WTO: Agreement on Agriculture

-- Srilata Swaminathan

It should come as no surprise that that the lead up to the Cancun Ministerial meeting in September of this year is going the same way that all previous WTO meetings have. The developed countries continue to utilise WTO as a means to maintain and further their stranglehold over the global economy. Nowhere are the intentions of the developed countries spelt out as clearly as in the new text on modalities for the Agreement on Agriculture (AoA) by Stuart Harbinson, the Chairperson of the Special Session of the Committee on Agriculture. Finalisation of the modalities is an important step as it will be the basis of the AoA and what gets left out cannot be added later. So, it becomes very important that developing countries make sure that their needs are addressed.

Cost of Production
Export Price
1. Wheat $ 6.24 per bushel $ 3.50 per bushel
2. Soya Bean $ 6.96 per bushel $ 4.93 per bushel
3. Maize $ 3.47 per bushel $ 2.28 per bushel
4. Cotton $ 0.93 per bushel $ 0.39 per bushel
5. Rice $18.66 per bushel $14.55 per bushel

Harbinson’s text came out mid-February and already many developing countries and international organisations are up in arms against it. Firstly, Harbinson’s draft addresses only those issues that were in the Uruguay Round such as (i) tariffs (ii) domestic support and (iii) export subsidy; it does not attempt to go beyond that. It takes no cognisance of those issues that are priorities for the developing countries and so the underlying inequalities in the structure of agricultural trade rules remain unchanged. It is precisely these inequalities that are the main reason that farmers in the third world are facing hardships and also the reason that unsustainable methods of agriculture continue to be encouraged in developing countries.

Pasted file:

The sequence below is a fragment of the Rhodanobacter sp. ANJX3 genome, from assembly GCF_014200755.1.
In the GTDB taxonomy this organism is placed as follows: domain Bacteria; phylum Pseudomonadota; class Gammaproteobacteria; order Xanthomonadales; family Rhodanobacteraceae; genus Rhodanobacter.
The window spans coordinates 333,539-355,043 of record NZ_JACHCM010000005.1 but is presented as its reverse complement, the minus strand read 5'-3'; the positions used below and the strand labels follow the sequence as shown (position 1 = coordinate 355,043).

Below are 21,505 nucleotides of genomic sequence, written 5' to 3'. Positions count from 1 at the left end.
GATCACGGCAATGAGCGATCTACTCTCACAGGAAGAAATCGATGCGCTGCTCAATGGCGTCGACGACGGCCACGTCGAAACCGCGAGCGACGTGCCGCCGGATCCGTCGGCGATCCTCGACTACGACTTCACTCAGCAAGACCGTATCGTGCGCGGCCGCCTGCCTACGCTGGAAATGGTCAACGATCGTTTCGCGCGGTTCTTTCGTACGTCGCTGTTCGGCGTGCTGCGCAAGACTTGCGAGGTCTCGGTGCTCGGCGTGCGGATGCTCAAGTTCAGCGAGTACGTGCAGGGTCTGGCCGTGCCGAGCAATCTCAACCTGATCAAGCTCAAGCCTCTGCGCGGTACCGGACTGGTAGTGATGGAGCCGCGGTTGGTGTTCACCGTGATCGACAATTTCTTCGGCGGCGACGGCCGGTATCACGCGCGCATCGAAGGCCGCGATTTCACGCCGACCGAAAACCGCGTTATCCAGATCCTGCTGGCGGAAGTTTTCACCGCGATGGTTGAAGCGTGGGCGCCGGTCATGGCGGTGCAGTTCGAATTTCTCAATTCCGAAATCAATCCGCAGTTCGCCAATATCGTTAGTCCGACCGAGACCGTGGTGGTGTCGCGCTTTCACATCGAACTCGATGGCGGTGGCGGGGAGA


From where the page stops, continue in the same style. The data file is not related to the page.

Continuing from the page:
Dumping in 1995
Dumping in 2001
1. Wheat
2. Soya Bean
3. Maize
4. Cotton

Even though the text tries to give some concessions to developing countries such as concepts like ‘strategic products’ for food security, the protection of small farm families and for rural development, it remains extremely superficial and ineffectual on these fronts. In fact, the text actually enhances the distortions, imbalances and handicaps faced by poor nations.
The text brazenly continues not only to defend but even legalise the subsidies being given by the Developed countries to their farmers and allows them to continue, in one form or another. All the domestic supports given to their farmers under ‘green box’ and ‘blue box’ subsidies will continue, some will be phased out in five years, others in nine years and some will go on indefinitely! These are subsidies that are, supposedly, not trade distorting and cover a wide range of domestic support to farmers such as giving farmers specialised training, environment and soil protection, payments to farmers to leave land unploughed etc. etc. But this is a fallacy as these domestic supports definitely are trade distorting. Combined with export subsidies farmers in the Developed countries are able to export their produce well below the actual cost of production and hence undercut the world market prices in their own favour. The text thinks it is being equitable by allowing developing countries to have the same subsidies but in its magnanimity it forgets that developing countries do not have the means to give them to their farmers. While in the US these subsidies are only 2-3% of their GDP, in India or any other third world country the same subsidies to their farmers would be more that 50% of their GDP!